VANCOUVER, BC-Increased foreign investment and foreign
business activity in Canada leads to lower prices for consumer
goods, greater choice, better quality goods and services, and
higher wages, according to a new paper by economists with
independent research organization The Fraser Institute.
"Restrictions on foreign investment and business activity
are designed to protect certain domestic industries and do
nothing to help Canadian consumers or the overall economy,"
said Jason Clemens, The Fraser Institute's Resident Scholar in
"Canada should be encouraging foreign investment and foreign
business activity, rather than considering additional
The Benefits of Foreign Business Activity in Canada
reviews existing research on foreign business
activity in order to assess the economic impact of restrictions
on activities such as foreign direct investment, foreign
ownership, and foreign competition.
"With the sale of large Canadian companies such as Inco,
Dofasco, the Hudson's Bay Company, Sleeman's Brewing, and Alcan
to foreign investors, a great hue and cry has arisen for
stricter limits on foreign investment," Clemens said.
"But Canada has some of the most restrictive rules among
industrialized countries on foreign business activity. More
rules will further penalize Canadian consumers and harm our
The paper found that Canada has a plethora of regulations
restricting foreign business activity. The most significant is
the Investment Canada Act, administered by Industry Canada.
Under this act, foreign investments are reviewed before they
are approved in order to ensure that such investment will be of
net benefit to Canada. Additionally, there are a number of
industry-specific regulations that limit foreign ownership or
investment in particular business segments such as
telecommunications, airlines, banking, pipelines, mining, oil
and gas, radio and TV broadcasting, and publishing.
The research shows that industry-specific regulations
shelter domestic firms from competition, ultimately resulting
in higher prices for consumers, reduced choice, and slower
access to technology on the part of industry.
Among countries within the Organization for Economic
Cooperation and Development (OECD), Canada ranks 25th out of 29
nations in terms of openness to foreign business, joining other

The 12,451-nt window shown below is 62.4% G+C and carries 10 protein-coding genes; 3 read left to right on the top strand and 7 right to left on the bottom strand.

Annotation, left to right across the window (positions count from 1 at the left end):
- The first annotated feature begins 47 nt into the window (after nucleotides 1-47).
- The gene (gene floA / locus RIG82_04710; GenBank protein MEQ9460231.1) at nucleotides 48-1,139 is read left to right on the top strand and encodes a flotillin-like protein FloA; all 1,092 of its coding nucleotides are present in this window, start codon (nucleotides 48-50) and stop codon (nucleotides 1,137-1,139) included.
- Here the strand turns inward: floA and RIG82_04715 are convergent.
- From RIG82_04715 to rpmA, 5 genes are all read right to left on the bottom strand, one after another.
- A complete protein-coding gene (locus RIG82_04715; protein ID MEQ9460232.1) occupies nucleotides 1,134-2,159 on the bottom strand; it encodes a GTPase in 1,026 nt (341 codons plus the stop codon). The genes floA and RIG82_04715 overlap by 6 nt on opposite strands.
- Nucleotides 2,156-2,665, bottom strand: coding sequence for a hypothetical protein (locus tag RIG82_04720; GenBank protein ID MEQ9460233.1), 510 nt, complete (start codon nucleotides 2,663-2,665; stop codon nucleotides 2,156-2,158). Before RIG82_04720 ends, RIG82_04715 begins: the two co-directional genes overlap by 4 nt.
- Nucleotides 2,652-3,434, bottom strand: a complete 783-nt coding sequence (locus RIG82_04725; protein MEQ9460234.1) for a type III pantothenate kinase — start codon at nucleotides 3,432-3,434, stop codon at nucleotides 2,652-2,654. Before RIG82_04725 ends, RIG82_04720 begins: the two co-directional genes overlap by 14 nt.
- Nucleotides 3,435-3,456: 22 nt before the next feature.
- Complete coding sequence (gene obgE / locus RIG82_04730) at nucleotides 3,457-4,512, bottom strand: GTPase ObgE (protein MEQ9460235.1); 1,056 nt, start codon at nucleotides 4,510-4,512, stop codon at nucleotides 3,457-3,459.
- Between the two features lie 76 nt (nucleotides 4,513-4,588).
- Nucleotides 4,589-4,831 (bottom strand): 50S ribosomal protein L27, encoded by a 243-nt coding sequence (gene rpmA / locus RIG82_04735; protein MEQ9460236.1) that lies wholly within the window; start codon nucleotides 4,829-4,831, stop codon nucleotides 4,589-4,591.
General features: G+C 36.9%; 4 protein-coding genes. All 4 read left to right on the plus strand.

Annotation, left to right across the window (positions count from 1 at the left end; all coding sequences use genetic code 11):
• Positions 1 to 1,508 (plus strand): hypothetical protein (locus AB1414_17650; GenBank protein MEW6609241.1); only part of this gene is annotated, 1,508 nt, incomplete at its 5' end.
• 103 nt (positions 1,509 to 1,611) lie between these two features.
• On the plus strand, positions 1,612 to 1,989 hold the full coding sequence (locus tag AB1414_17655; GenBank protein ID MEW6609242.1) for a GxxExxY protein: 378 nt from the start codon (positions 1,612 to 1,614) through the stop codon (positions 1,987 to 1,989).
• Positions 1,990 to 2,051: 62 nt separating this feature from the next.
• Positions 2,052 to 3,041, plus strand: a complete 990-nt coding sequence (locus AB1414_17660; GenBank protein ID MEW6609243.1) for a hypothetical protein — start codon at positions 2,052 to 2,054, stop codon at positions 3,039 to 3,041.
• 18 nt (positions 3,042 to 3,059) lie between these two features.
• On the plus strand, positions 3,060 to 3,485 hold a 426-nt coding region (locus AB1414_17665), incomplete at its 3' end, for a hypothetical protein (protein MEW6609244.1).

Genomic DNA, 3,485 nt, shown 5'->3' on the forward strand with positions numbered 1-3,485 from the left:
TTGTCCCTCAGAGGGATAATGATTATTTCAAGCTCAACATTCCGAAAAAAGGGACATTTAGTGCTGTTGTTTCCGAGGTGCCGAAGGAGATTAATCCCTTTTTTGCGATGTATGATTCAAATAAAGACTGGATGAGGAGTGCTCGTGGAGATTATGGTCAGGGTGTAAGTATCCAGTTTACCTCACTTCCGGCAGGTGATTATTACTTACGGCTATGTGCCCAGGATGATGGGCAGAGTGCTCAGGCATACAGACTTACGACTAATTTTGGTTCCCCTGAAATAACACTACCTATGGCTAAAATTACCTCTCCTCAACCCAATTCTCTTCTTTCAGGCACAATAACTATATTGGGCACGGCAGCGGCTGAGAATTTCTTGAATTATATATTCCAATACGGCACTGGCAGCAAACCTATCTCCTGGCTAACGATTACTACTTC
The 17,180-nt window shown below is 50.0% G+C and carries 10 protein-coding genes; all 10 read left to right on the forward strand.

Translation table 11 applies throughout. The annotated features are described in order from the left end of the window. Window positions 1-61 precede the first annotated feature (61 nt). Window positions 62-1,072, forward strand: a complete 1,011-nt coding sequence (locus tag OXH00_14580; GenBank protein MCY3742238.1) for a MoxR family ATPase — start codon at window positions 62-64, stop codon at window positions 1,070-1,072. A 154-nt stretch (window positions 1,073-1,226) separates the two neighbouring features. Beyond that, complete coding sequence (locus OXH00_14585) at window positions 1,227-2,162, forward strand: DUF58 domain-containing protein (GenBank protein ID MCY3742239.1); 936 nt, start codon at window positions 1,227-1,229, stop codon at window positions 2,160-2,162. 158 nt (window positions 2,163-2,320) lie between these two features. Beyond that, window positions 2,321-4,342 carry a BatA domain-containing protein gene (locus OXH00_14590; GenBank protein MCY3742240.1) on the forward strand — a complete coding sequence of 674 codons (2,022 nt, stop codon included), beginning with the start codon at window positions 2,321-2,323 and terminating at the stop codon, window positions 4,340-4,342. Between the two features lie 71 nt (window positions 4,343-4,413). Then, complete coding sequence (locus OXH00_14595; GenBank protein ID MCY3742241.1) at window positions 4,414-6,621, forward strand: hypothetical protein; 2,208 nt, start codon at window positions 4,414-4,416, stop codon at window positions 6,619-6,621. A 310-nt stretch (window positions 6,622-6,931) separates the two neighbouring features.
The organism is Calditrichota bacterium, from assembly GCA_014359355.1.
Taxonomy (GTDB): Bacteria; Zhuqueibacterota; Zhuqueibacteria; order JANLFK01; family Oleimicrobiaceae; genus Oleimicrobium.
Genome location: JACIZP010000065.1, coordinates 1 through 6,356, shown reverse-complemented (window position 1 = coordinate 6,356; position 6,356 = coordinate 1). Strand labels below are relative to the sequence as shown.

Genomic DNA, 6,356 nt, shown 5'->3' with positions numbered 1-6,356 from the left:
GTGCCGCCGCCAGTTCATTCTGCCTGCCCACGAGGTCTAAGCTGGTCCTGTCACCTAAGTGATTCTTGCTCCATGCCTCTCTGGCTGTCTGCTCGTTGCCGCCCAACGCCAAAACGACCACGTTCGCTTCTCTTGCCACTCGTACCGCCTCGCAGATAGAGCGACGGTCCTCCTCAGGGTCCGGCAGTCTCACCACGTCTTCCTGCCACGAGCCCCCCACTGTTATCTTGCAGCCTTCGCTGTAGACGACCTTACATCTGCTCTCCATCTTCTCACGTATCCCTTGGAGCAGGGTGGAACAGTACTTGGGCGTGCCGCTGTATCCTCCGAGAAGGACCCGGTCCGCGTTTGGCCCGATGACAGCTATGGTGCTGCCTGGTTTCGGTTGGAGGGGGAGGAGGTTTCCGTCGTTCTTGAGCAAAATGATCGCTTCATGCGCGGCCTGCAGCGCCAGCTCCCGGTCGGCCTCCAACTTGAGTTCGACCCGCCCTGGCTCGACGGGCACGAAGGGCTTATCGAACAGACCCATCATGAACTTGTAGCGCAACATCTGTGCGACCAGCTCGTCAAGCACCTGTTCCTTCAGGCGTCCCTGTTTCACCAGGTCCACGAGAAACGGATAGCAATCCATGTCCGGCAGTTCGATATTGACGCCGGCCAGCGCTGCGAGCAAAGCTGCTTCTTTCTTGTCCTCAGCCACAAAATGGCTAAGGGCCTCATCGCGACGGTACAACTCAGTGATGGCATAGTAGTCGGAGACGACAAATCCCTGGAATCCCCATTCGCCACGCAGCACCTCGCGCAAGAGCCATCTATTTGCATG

countries with heavy restrictions such as Iceland and Mexico.
The countries most open to foreign business activity tend to be
European, led by Belgium.
In fact, Clemens noted that several OECD reports have been
quite critical of Canada's restrictive policies on foreign
business activity. A 2006 survey singled out Canada as one of
the most restrictive countries for foreign business activity in
many sectors, and suggested it needed to lift restrictions of
foreign activity in heavily regulated sectors such as airlines,
telecommunications, and broadcasting if it wanted to increase
competition and efficiency.
The study breaks down foreign business activity into three
areas: foreign direct investment (the investment in assets of
domestic companies), foreign ownership (a foreign firm gains a
controlling interest in a domestic company), and foreign
competition (foreign companies are allowed to compete directly
with domestic companies in the Canadian market).
In all instances, the research shows that the foreign
business activity improves the performance of domestic
companies, usually by increasing productivity by creating
competition or facilitating the transfer and use of new
technology. Consumers benefit from additional choice and lower
prices, while workers benefit through higher wages.
"The research is clear; foreign business activity increases
investment, competition, innovation, and access to new
technology. This leads to lower prices for consumers,
additional choice and higher wages for workers," Clemens
"There's no sound, logical reason why Canadians should fear
foreign investment and competition in Canada."
In light of the evidence showing the benefits of foreign
business activity, Clemens called on the federal government to
create a framework that encourages, rather than restricts
foreign business activity, in order to increase Canada's
competitiveness relative to other industrialized countries.
"We need to recognize that the economic benefits of foreign
business activity will play a critical role in shaping future
investment and competition policy in this country."